Mr L Mpumlwana (ANC) remarked that customary law and traditional courts had been distorted. Dispute resolution used to be based on the family, and used to be carried out in a collegial manner, with the extended family being the next step in dispute resolution. When the colonialists arrived, they chose the heads of families or other persons and appointed them chiefs and headmen, and they then exercised powers over other families. The colonial powers had also introduced prisons, criminal law, and other laws foreign to customary law. They removed traditional leaders they disliked and appointed unpopular/unwanted individuals over the people. This all created a legitimacy problem, as well as the dichotomy between official and living versions of customary law. The question remained - what is regarded as customary law and which version of it is to be applied? More research is still needed on cultural pluralism in varying areas and the impact of colonial rule in each area.
Mr W Horn (DA) stated that wisdom is needed to find a balance between the Bill of Rights and certain elements of customary/indigenous law, because there will always be tension between a body of laws that regulates individual rights and family or communal rights. He thought that more research was perhaps needed on the jurisdiction and opting out issues, including speaking to communities.
The Chairperson noted that social changes had altered the manner in which traditional justice is administered. He suggested that the concept of Ubuntu should be embedded into the Constitution as the source of all its values and rights. The issue of opting out should be dependent on recognised practice in communities. Appeals should lie within traditional systems, not to conventional courts. He added that introducing allowances for legal representation in traditional courts can be problematic because the teaching of indigenous law is optional in the universities, whereas the Roman-Dutch law is compulsory. The training of the lawyers who might appear in traditional courts is crucial. Also, legal presentation under the Roman-Dutch legal system is adversarial, unlike indigenous law.
The Chairperson echoed Mr Mpumlwana’s observations about customary law’s distortion. He said that unfortunately, customary law cannot be brought back to what it used to be. He noted that individual rights are not absolute because no person is an island. Individual rights are subject to group rights. Thus, a balance is needed in order to reach the situation where the TCB could proceed. He felt that the DoJ & CD would succeed in getting the TCB ready for parliamentary submission.
Adv Skosana stated that the TCB will be presented, together with a report that covers the concerns raised by Members. He cited Judge Albie Sach’s work on Ubuntu as an example of what the report can contain. He said that opting out must be balanced or weighed with opting in, to avoid a situation where individuals make selective use of the courts to suit their own motives.
He also pointed out that Chapter 12 of the Constitution recognises customary law and encourages the courts to develop it in line with the Bill of Rights. The implication of this is that if traditional courts fail to develop customary law or reverse its distortions, the Constitutional Court will do it for them. The Court would not be able to make an in-depth examination of living law itself, because it acts on materials before them.
The Chairperson noted that the DoJ & CD had fulfilled the brief from Parliament. He congratulated the Department for shifting its focus from the formal legal system to the indigenous system, remarking that customary law derives its legitimacy from the manner in which people will develop it to suit their needs. He restated that the Bill of Rights comes from our common humanity, not from any foreign legal system. He gave a short historical explanation of this, beginning from the first Bill of Rights in South Africa in 1923. He felt that there is no need to interpret human rights in South Africa from a Western perspective, saying that human rights principles are embedded in language and tradition. For this reason, he felt that it was important to study indigenous languages because they embody the people’s soul and sense of justice.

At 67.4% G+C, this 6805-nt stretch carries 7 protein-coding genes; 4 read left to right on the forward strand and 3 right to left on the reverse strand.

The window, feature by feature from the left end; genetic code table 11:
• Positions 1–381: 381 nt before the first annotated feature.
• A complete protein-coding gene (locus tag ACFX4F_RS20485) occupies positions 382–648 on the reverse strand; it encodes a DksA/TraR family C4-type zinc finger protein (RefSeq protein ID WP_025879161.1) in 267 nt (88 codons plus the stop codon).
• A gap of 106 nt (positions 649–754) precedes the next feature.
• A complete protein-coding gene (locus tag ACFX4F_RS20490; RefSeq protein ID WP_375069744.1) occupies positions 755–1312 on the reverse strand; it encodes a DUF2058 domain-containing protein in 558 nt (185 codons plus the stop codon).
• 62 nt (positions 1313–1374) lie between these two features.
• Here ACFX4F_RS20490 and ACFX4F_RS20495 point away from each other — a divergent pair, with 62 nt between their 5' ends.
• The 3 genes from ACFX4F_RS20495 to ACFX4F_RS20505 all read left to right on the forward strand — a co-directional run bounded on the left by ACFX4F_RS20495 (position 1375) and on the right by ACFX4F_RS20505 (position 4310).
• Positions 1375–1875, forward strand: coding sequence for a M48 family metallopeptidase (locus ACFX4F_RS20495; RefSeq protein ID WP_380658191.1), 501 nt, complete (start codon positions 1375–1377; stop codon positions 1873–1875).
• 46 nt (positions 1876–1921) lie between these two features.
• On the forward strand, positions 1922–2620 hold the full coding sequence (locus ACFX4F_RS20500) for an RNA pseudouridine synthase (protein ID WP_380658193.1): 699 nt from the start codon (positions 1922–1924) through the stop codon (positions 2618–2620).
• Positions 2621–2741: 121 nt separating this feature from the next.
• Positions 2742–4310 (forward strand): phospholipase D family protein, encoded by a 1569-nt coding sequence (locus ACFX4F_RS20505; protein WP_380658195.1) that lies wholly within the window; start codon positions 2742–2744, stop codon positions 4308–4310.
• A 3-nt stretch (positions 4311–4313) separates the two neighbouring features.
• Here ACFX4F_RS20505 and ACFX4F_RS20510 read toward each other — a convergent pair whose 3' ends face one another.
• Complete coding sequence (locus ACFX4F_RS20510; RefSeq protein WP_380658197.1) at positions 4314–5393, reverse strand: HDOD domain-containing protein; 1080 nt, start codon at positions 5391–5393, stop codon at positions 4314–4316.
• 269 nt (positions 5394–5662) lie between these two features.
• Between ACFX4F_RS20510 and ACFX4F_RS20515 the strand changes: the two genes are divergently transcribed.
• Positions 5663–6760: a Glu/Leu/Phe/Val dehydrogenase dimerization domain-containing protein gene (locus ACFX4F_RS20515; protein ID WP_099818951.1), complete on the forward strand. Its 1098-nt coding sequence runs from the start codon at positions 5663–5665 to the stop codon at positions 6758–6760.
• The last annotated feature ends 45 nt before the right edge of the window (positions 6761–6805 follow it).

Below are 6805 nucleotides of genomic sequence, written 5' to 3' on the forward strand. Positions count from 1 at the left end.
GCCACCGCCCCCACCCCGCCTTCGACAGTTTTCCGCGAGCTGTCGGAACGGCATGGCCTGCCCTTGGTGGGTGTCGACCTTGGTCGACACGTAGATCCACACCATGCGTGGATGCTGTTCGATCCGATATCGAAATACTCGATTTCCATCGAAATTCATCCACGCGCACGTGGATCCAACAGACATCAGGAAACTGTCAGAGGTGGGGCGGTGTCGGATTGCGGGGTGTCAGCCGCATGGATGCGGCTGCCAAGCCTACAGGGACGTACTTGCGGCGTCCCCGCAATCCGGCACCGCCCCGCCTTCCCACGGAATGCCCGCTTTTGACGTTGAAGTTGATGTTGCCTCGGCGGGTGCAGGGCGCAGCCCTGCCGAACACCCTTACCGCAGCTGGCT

Ms Sindane outlined a list of bills and policies that were being prepared for implementation by the Department, setting out timelines for each (see attached presentation). These were:
- Policy on Paralegals
- Prevention and Combating of Hate Crimes and Hate Speech Bill
- National Action Plan to Combat Racism, Racial Discrimination, Xenophobia and Related incidences
- Policy on Inclusion of Indigenous Languages in the LLB Curriculum
- Policy Framework on the transformation of Magistrates Courts and the Lower Courts Bill
- Policy on Community Courts
- Policy Framework on the Alternative Court Administration (Court Agency Bill)
- Policy Framework on Court Annexed Mediation
She made the point that the Department needed sufficient time to consult and arrive at an acceptable definition of racism.
The Chairperson suggested that the Department might get insight from legislation on anti-Semitism.
The Chairperson noted that donor agencies had funded NGOs to fight apartheid. The problem with the Lands Claim Courts is land dispositions, which is informed by the triple challenge of poverty, unemployment, and inequality. Civil society should tackle these challenges, which are capable of destroying the nation’s democratic ideals. Paralegals and the Foundation for Human Rights should spearhead these issues. He also felt that a workshop was needed on this, ideally with input from the Departments of Agriculture, Economic Development, Environmental Affairs, and Traditional Affairs. In traditional societies, land was closely related to religion, so an understanding of the traditions and cultures of indigenous communities is part of building a new cohesive society.